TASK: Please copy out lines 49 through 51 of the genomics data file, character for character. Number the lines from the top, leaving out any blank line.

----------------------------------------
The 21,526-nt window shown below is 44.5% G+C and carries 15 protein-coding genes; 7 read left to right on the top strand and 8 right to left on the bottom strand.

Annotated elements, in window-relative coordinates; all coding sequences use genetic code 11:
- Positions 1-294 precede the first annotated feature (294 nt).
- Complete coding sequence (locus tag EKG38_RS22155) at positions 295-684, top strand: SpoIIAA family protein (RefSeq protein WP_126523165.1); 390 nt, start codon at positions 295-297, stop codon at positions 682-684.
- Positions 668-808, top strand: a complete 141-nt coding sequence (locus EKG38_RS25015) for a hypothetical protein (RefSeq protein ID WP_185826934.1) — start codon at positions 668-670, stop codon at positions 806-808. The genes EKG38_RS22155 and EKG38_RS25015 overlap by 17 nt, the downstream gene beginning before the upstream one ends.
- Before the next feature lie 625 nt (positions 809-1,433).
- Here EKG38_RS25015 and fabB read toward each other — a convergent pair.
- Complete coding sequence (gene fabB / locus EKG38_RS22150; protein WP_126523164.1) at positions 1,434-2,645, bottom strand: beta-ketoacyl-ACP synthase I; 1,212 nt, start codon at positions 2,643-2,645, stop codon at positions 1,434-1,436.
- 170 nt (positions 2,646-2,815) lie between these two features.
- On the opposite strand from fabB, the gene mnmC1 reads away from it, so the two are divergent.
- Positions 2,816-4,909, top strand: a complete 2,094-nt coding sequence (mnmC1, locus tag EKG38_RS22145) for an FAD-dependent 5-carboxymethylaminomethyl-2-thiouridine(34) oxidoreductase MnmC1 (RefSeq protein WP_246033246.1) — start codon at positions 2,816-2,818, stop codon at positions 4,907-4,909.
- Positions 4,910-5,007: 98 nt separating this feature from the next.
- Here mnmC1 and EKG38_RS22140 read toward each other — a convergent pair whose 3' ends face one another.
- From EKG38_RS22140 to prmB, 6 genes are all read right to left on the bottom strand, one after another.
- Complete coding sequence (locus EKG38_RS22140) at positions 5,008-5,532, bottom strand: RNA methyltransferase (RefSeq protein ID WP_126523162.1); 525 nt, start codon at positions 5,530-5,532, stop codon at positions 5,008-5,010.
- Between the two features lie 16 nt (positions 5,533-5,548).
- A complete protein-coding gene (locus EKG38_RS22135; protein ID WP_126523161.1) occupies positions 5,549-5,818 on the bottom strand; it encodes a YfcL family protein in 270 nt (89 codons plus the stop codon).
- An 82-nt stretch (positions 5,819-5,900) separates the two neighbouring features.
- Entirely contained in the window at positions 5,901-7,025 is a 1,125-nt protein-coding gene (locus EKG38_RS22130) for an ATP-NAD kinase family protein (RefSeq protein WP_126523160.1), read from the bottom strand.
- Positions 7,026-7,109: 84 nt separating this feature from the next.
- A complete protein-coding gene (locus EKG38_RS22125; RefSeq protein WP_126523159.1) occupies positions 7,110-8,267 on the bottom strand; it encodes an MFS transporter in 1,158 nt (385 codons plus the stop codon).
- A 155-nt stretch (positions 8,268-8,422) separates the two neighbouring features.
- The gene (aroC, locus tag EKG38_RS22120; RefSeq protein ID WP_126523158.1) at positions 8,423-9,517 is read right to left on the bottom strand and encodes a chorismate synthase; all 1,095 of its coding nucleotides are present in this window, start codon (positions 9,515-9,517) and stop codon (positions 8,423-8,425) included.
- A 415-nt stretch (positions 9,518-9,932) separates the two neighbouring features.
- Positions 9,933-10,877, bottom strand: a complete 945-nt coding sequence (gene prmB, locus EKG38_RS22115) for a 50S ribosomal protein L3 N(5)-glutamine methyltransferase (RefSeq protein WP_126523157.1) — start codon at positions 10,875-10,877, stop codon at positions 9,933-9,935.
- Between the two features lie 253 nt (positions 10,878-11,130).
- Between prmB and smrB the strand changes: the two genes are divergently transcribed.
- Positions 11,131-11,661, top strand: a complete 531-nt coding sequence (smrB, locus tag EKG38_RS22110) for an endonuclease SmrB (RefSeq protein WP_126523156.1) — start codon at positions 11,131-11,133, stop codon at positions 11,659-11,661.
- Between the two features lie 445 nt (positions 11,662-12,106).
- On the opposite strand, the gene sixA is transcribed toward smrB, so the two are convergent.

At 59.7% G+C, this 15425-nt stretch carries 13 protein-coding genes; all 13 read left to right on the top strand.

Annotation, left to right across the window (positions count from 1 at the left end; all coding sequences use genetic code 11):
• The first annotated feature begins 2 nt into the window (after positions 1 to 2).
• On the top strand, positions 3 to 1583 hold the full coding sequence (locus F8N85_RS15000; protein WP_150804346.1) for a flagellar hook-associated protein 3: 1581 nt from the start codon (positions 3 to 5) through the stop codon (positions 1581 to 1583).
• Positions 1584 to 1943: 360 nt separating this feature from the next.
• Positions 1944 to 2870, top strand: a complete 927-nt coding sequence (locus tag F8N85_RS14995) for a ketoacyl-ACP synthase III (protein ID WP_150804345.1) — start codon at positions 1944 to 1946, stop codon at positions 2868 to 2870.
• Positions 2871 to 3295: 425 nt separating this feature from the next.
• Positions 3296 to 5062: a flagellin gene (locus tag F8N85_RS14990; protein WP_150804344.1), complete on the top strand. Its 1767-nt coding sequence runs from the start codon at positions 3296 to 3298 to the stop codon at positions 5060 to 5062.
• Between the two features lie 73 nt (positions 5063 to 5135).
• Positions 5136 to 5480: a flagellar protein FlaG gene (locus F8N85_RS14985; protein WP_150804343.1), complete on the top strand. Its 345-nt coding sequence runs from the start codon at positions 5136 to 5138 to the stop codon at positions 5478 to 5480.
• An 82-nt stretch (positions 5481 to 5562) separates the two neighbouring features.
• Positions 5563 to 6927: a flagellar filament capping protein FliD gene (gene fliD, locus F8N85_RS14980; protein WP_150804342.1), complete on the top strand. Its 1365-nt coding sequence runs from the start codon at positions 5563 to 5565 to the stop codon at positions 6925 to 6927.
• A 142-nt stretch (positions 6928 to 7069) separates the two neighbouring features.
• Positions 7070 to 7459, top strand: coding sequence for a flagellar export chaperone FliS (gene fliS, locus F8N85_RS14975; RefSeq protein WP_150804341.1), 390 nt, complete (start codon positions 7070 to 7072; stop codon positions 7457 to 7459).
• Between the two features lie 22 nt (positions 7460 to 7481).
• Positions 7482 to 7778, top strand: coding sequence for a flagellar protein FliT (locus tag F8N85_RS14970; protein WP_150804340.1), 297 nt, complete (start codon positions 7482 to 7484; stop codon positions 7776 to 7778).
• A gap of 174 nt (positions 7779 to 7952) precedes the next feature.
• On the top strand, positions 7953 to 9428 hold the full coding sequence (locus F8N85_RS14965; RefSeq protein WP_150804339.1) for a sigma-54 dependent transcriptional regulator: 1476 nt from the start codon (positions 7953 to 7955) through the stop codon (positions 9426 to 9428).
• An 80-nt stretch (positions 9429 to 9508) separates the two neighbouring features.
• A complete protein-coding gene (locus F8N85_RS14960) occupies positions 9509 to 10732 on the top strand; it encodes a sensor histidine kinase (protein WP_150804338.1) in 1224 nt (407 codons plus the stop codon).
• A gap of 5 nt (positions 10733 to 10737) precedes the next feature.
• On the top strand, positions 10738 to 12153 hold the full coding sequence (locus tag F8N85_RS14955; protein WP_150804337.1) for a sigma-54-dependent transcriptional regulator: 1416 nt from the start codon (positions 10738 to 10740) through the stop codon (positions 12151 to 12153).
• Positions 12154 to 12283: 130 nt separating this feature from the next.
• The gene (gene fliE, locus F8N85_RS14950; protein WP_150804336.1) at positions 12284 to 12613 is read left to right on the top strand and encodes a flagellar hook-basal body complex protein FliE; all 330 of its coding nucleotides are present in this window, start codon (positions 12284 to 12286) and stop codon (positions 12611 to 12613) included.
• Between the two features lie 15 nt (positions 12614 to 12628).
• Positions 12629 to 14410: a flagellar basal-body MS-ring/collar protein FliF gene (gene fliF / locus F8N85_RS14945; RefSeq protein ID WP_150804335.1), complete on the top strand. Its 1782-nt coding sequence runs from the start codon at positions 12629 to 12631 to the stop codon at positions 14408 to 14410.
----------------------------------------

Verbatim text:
• An 80-nt stretch (positions 9429 to 9508) separates the two neighbouring features.
• A complete protein-coding gene (locus F8N85_RS14960) occupies positions 9509 to 10732 on the top strand; it encodes a sensor histidine kinase (protein WP_150804338.1) in 1224 nt (407 codons plus the stop codon).
• A gap of 5 nt (positions 10733 to 10737) precedes the next feature.